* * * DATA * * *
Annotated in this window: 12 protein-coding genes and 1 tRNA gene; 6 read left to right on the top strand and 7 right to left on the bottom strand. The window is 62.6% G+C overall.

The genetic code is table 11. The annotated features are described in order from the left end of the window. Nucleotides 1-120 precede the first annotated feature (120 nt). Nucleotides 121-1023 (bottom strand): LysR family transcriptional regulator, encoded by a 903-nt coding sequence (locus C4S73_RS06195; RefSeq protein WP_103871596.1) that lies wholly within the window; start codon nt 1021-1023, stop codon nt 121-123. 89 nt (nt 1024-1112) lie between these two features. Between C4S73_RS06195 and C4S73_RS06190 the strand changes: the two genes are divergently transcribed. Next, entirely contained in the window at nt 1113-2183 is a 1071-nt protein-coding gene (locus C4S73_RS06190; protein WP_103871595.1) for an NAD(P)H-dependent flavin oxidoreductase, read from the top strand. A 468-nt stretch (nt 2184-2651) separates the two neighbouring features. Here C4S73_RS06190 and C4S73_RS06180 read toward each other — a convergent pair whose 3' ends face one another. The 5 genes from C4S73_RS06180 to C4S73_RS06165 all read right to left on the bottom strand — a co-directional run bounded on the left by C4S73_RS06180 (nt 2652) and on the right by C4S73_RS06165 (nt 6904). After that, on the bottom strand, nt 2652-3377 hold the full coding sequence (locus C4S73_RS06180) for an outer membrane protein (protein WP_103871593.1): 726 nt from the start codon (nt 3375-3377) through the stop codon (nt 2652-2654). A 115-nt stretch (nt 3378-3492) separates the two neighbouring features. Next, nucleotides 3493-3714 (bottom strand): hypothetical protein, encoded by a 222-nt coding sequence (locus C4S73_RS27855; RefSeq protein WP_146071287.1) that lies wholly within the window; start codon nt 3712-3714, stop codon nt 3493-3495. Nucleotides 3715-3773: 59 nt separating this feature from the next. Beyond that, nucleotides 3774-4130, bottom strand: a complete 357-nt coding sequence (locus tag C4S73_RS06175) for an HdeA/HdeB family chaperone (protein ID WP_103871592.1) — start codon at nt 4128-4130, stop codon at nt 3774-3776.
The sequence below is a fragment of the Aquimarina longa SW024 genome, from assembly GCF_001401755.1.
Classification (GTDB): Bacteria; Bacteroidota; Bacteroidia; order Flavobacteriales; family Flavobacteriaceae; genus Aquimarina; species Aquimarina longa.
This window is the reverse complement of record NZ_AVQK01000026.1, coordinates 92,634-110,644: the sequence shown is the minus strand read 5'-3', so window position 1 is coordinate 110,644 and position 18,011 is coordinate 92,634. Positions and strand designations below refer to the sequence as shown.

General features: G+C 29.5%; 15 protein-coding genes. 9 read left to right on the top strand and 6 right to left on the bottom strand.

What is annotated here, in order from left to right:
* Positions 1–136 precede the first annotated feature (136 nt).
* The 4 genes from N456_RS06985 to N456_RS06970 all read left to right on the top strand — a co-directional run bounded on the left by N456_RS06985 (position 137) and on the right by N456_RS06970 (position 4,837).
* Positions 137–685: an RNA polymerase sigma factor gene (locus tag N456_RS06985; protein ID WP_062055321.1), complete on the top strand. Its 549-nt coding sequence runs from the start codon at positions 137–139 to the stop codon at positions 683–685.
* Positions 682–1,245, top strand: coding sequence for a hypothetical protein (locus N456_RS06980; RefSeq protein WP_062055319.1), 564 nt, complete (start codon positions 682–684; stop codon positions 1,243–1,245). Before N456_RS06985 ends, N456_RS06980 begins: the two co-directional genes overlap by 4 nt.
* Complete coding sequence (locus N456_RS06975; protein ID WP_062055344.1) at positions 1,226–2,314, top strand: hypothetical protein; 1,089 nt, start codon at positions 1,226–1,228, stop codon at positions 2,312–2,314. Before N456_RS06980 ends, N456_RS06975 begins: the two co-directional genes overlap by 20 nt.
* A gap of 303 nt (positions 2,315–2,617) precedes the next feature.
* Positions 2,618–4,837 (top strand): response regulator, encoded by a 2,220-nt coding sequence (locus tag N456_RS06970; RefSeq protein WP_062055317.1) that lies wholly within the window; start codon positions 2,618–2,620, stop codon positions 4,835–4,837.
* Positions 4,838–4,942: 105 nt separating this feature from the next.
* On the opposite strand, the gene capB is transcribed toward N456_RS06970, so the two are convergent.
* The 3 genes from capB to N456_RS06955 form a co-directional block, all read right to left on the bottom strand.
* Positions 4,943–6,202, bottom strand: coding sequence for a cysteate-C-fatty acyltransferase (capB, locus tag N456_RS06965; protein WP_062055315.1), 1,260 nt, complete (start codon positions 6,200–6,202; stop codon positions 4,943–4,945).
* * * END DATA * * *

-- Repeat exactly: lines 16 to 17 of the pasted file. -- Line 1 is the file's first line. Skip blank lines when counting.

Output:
* On the opposite strand, the gene capB is transcribed toward N456_RS06970, so the two are convergent.
* The 3 genes from capB to N456_RS06955 form a co-directional block, all read right to left on the bottom strand.